This song was played twice in the film (the beginning and end) and it’s played such a pivitol role in the message of the film. It’s also worth noting that the band opted not to include the song on their album Once Upon A Time, which they were working on at the same time. Thus making it exclusive to the soundtrack. However in 1992, it did appear on the bands best of.
Back in 1996, one of the biggest movies of the year was Beavis and Butthead Do America. I still remember seeing that movie countless times with my childhood best friend. It was and still is one hell of a funny movie. One of the coolest parts of the movie was the soundtrack. In particular the song that White Zombie contributed to it entitled “Ratfinks, Suicide Tanks and Cannibal Girls.” Even the scene in which it’s featured is superb and super trippy. This White Zombie song was also the last thing the band would release before they broke up.
White Zombie- Ratfinks, Suicide Tanks and Cannibal Girls:
The Wedding Singer is one of those movies that no matter when it’s on, it’s always a fun movie to watch. It’s aged well and the jokes are still funny. One other thing about the movie that has always been great is the music. The 80’s had some really good music and some that was well, lets just say, it was crap. One of the fun parts of The Wedding Singer was the ability for them to poke some fun at the music of the time. Either way, the soundtrack to the movie is a classic and it’s perfect for your 80’s themed parties or when you just want to have a good time. Songs by David Bowie, New Order, The Psychedelic Furs, Depeche Mode, The Smiths, and Billy Idol are just a few of the greats that appear on the soundtrack. Plus the two songs that Adam Sandler sing in the film are included and both of those are actually quite well done, especially “Somebody Kill Me.”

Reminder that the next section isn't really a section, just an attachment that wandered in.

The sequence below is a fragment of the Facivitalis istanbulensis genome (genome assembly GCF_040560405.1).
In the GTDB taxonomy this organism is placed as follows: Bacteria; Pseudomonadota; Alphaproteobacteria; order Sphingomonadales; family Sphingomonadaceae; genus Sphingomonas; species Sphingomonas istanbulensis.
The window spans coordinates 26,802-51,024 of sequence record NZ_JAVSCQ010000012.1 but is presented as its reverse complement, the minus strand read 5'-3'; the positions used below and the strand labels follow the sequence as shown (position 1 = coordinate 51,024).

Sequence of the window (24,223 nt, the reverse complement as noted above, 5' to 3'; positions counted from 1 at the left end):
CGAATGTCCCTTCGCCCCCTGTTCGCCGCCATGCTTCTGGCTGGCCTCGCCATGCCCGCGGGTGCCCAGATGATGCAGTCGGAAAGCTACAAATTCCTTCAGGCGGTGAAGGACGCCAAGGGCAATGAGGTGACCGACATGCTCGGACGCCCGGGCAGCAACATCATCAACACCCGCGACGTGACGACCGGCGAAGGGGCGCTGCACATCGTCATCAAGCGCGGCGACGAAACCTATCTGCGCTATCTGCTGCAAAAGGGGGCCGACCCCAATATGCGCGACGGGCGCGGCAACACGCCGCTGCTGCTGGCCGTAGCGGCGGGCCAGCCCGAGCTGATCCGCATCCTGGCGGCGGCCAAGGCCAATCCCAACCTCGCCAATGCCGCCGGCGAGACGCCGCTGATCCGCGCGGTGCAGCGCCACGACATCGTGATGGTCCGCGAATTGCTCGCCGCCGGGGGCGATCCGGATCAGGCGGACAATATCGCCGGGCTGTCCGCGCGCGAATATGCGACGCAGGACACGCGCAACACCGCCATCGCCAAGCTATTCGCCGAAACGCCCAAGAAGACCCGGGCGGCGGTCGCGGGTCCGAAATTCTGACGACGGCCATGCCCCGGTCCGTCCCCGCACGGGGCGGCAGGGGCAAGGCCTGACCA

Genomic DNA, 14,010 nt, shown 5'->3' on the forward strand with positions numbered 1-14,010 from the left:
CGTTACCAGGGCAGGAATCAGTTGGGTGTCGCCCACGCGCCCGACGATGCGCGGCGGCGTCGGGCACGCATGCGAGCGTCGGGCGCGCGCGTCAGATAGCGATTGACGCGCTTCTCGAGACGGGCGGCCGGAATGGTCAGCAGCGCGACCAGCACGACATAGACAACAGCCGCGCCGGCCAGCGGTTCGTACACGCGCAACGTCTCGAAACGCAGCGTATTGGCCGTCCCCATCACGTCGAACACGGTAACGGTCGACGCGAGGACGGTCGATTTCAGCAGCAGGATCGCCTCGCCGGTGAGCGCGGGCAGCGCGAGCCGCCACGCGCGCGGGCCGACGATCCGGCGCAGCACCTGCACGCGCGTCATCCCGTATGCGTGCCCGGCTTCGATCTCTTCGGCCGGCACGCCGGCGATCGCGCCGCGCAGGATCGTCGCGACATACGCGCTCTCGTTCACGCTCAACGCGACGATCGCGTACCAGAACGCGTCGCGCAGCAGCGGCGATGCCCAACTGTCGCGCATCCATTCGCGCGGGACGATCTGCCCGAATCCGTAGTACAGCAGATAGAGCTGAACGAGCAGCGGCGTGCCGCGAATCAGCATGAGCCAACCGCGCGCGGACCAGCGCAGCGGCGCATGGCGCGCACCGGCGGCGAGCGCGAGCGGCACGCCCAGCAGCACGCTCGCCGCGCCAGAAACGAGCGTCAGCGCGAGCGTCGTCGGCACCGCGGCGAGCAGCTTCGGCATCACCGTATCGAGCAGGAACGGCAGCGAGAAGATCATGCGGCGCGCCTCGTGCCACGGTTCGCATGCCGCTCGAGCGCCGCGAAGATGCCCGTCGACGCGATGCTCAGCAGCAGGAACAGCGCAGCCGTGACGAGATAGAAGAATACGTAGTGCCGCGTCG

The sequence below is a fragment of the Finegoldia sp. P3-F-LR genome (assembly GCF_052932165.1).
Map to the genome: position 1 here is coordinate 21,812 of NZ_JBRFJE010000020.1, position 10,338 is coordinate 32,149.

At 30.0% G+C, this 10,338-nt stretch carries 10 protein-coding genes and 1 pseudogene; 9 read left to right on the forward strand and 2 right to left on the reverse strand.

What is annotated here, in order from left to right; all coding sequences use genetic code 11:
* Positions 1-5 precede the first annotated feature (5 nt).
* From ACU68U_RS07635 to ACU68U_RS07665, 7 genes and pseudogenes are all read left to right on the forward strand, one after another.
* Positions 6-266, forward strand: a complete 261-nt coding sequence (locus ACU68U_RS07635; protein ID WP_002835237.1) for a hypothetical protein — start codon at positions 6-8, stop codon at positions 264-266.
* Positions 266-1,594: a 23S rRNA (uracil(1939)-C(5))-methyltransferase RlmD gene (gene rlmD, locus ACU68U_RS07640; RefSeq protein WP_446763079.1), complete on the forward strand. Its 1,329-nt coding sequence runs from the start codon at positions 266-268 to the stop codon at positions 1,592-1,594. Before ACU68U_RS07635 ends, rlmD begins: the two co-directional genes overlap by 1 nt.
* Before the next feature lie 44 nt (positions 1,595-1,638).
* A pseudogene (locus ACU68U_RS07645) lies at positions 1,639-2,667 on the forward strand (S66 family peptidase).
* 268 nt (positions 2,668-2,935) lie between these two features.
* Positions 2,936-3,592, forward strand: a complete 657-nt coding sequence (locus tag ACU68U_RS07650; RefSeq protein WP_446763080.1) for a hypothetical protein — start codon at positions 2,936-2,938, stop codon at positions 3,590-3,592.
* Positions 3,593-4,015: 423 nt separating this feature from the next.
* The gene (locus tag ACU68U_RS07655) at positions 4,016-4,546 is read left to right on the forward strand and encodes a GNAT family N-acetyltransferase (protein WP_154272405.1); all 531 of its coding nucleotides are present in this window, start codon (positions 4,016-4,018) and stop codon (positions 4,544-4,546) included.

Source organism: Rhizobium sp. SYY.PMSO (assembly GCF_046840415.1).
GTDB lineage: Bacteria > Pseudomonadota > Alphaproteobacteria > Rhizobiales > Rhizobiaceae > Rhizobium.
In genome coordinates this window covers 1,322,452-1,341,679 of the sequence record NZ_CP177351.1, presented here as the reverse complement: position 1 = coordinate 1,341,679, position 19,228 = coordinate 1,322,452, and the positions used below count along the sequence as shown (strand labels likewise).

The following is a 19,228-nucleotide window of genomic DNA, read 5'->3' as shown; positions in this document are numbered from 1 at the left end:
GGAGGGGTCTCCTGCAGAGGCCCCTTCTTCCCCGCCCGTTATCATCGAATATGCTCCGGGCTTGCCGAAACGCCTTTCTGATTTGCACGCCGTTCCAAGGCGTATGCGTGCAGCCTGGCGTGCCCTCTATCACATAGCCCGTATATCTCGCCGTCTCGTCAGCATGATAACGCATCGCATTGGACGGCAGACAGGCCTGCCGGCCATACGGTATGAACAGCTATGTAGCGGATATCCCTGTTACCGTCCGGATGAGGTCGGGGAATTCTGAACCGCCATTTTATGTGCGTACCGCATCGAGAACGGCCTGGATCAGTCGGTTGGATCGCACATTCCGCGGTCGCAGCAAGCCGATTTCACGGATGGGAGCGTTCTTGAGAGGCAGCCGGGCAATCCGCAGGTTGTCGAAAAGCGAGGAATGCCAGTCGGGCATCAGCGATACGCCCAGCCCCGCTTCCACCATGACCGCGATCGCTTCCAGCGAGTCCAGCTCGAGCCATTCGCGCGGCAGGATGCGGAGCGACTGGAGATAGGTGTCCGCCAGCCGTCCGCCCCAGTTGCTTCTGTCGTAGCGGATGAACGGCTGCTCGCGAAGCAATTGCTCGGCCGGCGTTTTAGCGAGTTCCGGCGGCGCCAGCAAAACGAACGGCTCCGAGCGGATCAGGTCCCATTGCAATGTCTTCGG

The End of Days soundtrack is a great example of a soundtrack that is way better than the movie. The soundtrack features many songs that are b-sides or previously unreleased. Korn’s contribution is a track entitled “Camel Song.” This was recorded during the Follow The Leader sessions and it only appears on this soundtrack.
Take a trip back to 1985 with me. Miami Vice (which is one of my top 5 all time favorite TV shows ever) is taking over the small screen and captivating audiences. Part of what made the show great besides the writing, acting, costumes, cars, and setting was the music on the show. Those in charge of picking the music for the show had a real knack for picking the perfect songs. The first soundtrack released for the show back in 1985 featured some great songs including “In The Air Tonight” by Phil Collins and two songs by Glenn Frey of the Eagles, “Smuggler’s Blues” and my personal favorite “You Belong To The City.” Glenn’s songs were written specifically for the show, in particular the episode entitled Prodigal Son, which Glenn had a small part in. This song (along with Jan Hammer’s theme) helped to propel the soundtrack to the top spot on the Billboard charts for 11 weeks.
One of the best things about movies set during specific times is the music that is chosen. I’ve always felt that if you can nail the look of the time, than you had best make sure you get the sounds right as well. It’s sort of funny to think about but, also not surprising that one of the best soundtracks ever also came out in 1994. I’m telling you, 1994 was beyond a magical year. The soundtrack I’m speaking of is for Forrest Gump. As you know, the film takes place across a few decades and the music chosen to represent those years is absolutely perfect. You’ve got selections from Elvis Presley, The Four Tops, Creedence Clearwater Revivial, Aretha Franklin, Bob Dylan, Buffalo Springfield, The Doors, Jefferson Airplane, The Supremes, Bob Segar & The Silver Bullet Band, Harry Nielsson, etc. This soundtrack really is exquisite. Even the rest of the songs in the film not included on the soundtrack were great. Songs by Fleetwood Mac, The Jimi Hendrix Experience, Canned Heat and Jackson Browne really bring it all together. Even the score for the film by Alan Silvestri was perfect. The soundtrack to Forrest Gump is one of those that will always be recognized and rightfully so.